Table 7. (click to view) Groups of weight loss and liver function parameters in patients with LFD

In those with less than 5% loss of baseline weight (n = 31, 59.6%) we found improvements in AST, ALT, total bilirubin, INR, Forns index, APRI (Table 7).

In patients with 5-10% loss of baseline weight (n = 16, 30.8%) we found significant improvements in GGT and Forns index, with an improvement in the remaining parameters, but it was not statistically significant (Table 7).


Fatty liver disease is common in patients with CHC. In our study 52.7% patients (n = 58) presented hepatic steatosis, 60.3% (n = 35) patients in NGLCD group and 46.2% (n = 24) patients in LFD group (p = 0.097).

The two diets were associated with reduction of both prevalence and severity of steatosis (all p < 0.001) without significant differences between groups; in NGLCD group - mild: 68.6% vs. 77.4%, moderate: 25.7% vs. 22.6%, severe: 5.7% vs. 0%; in LFD group - mild: 58.3% vs. 76.2%, moderate: 29.2% vs. 23.8%, severe: 12.5% vs. 0%.

This reduction in prevalence and severity of liver steatosis resulted in a significant diminution of serum triglycerides in NGLCD and of serum ALT levels in LFD group (p = 0.045, respectively p = 0.03). Such regression of steatosis occurred even in absence of weight normalization.

Effects of diet programs on metabolic syndrome parameters and fasting lipid profiles

At baseline, metabolic syndrome (≥3 criteria) was present in 62.1% (n = 36) patients in NGLCD and in 61.5% (n = 32) patients in LFD (p = 0.55). At 12 months, all parameters associated with the metabolic syndrome improved in both groups (all p < 0.005). At 12-months only 25.9% (n = 15) form patients receiving NGLCD and 26.9% (n = 14) form patients receiving LFD showed MetS; we did not find differences between groups at baseline and 12 months (Table 3).

Effects of diet programs on renal profile

There were no differences between the two diets regarding the changes in renal function (eGFR, creatinin, urea). In both groups, there were no associations between the changes in protein intake (g/day) and the change in eGFR (r = 0.04, p = 0.29) or creatinin (r = 0.07, p = 0.34).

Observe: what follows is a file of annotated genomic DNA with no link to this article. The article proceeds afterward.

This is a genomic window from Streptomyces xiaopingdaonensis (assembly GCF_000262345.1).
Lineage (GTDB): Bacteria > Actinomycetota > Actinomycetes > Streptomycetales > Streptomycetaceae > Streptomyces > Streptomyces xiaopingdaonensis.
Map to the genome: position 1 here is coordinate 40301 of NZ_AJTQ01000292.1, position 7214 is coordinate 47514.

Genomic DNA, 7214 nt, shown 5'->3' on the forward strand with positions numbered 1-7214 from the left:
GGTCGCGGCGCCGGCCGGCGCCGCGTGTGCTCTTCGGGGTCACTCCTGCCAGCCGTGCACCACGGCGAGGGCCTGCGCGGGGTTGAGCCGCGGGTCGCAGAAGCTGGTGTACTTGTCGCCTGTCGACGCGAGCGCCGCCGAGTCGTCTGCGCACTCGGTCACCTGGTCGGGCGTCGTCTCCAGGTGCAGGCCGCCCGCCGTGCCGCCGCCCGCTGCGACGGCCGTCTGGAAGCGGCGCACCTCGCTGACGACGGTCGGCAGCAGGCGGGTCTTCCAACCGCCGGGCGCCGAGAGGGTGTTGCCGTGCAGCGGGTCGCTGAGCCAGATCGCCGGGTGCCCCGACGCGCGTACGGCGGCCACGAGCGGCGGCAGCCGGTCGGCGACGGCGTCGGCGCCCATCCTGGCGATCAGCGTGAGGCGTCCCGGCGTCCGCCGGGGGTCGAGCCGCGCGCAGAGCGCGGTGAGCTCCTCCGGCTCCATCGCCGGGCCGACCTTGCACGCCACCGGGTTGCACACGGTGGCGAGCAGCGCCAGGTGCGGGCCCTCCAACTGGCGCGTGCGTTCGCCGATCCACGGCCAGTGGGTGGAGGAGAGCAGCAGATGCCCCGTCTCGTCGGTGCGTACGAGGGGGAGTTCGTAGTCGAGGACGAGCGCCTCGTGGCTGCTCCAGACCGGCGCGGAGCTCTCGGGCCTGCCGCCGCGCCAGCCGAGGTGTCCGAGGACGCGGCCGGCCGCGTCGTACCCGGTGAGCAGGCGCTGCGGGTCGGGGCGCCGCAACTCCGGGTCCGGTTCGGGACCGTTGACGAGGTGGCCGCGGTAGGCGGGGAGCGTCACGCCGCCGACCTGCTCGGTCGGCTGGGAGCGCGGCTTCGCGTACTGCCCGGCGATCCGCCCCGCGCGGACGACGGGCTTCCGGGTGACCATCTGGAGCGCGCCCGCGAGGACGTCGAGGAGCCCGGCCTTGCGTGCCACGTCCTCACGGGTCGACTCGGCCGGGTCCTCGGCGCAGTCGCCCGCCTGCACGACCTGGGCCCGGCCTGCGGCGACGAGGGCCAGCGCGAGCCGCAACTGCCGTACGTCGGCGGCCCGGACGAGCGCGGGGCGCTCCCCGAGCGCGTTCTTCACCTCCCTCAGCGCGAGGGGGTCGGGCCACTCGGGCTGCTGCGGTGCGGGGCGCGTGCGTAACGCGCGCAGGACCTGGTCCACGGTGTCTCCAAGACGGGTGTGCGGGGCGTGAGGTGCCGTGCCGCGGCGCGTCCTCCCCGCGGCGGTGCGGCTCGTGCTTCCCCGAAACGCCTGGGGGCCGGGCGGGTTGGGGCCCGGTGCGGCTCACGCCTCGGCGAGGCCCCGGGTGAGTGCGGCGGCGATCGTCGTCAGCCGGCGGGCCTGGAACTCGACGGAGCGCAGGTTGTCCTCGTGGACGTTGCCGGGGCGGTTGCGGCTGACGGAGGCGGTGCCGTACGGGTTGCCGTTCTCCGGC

This RCT demonstrated the benefits of both normoglucidic low-calorie and low-fat diets in individuals with CHC. Our results indicated that after 1 year, overweight and obese patients with CHC had similar weight reduction with both diets. The dropout rate in LFD was significantly greater than that in NGLCD. Similar to prior studies, we observed a faster weight loss after initiation of a NGLCD and equivalent weight loss after 1 year [26].

This study demonstrated that lifestyle changes (NGLCD or LFD and physical activity) improved the anthropometric parameters, glucose parameters and lipid and liver profiles. Further improvement was noted in the results of non-invasive liver fibrosis testing, as well as improvement of the prevalence and severity of hepatic steatosis.

The prevalence of MetS in our study was higher than previously published in Romania [27] and in Europe, most likely because we included overweight patients (BMI over 25 kg/m2). At baseline 61.5% of patients belonging to the NGLCD group and 61.5% to the LFD group presented MetS. In the largest retrospective survey (239 HCV-positive subjects) 16.7% had metabolic syndrome [28]. In other studies [29,30], the prevalence of metabolic syndrome in chronic HCV-infected patients ranged from 4.1 to 44% [31].

Even the weight loss at 12 months wasn’t spectacular (−3.9 [95% CI −4.8, -3.1]kg in NGLCD vs. −3.1 [95% CI −3.8, -2.3]kg in LFD) there was a reduction in MetS prevalence (25.9% in NGLCD group and 26.9% in LFD group). In CHC patients lifestyle changes through medical nutritional therapy and physical activity led to an improvement in all metabolic parameters: reduced insulin resistance, lower blood glucose, lower triglycerides, total serum cholesterol, LDL-C, increased HDL-C, reducing systolic and diastolic blood pressure.

Modest weight loss of 5–10% body weight is known to reduce insulin resistance in obese individuals [32].

In our study a normoglucidic low-calorie diet (with limited refined carbohydrates and sugar intake, and increased fruits, vegetables and whole grains intake) was accompanied by improvement in insulin resistance (HOMA-IR) lipid and liver profile.

The metabolic changes induced by the low-fat, high carbohydrate, high protein diet were associated with similar weight losses, improved lipid and glucose profiles, however there were no adverse changes in renal function parameters but the compliance to this diet was lower (drop out rate was almost double).

Thus, even if macronutrient intake was different, there were similar improvements in glycemia and insulin resistance, indicating that in the context of tolerable diets and weight loss, mild variations in nutrient fuels have limited impact on glucose metabolism.